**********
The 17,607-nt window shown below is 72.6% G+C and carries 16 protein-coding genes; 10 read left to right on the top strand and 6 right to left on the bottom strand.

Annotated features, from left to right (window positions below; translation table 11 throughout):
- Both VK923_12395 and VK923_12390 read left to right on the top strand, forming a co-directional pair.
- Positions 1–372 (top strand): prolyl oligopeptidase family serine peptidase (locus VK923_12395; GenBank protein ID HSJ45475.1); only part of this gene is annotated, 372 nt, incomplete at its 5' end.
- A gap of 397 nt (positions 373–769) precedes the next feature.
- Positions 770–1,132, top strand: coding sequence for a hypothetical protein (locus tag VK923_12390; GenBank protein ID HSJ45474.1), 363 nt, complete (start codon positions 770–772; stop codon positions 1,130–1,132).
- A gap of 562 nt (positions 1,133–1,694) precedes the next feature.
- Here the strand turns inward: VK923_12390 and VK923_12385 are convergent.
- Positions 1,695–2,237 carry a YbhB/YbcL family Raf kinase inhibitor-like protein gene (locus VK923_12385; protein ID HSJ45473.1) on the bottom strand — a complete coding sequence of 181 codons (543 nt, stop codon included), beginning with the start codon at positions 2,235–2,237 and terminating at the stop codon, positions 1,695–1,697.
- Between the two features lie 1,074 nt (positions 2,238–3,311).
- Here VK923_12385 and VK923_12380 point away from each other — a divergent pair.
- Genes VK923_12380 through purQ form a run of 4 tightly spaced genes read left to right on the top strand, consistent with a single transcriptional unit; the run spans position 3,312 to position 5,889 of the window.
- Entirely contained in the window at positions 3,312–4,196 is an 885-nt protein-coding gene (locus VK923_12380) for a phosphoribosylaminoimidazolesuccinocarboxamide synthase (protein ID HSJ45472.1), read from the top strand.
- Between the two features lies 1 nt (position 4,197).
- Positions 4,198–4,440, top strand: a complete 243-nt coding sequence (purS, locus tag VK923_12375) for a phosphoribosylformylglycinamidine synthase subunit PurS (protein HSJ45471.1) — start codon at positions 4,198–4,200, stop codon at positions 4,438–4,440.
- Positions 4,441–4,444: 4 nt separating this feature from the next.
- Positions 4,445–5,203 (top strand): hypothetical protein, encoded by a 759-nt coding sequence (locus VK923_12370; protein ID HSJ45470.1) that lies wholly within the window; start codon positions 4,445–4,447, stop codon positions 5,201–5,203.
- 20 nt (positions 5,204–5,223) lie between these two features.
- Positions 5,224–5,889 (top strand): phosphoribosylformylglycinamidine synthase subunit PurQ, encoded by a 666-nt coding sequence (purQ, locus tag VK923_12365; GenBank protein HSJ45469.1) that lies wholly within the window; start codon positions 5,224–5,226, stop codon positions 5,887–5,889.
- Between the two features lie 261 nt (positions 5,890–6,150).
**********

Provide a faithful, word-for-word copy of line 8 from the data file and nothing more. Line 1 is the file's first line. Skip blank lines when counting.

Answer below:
- Here the strand turns inward: VK923_12390 and VK923_12385 are convergent.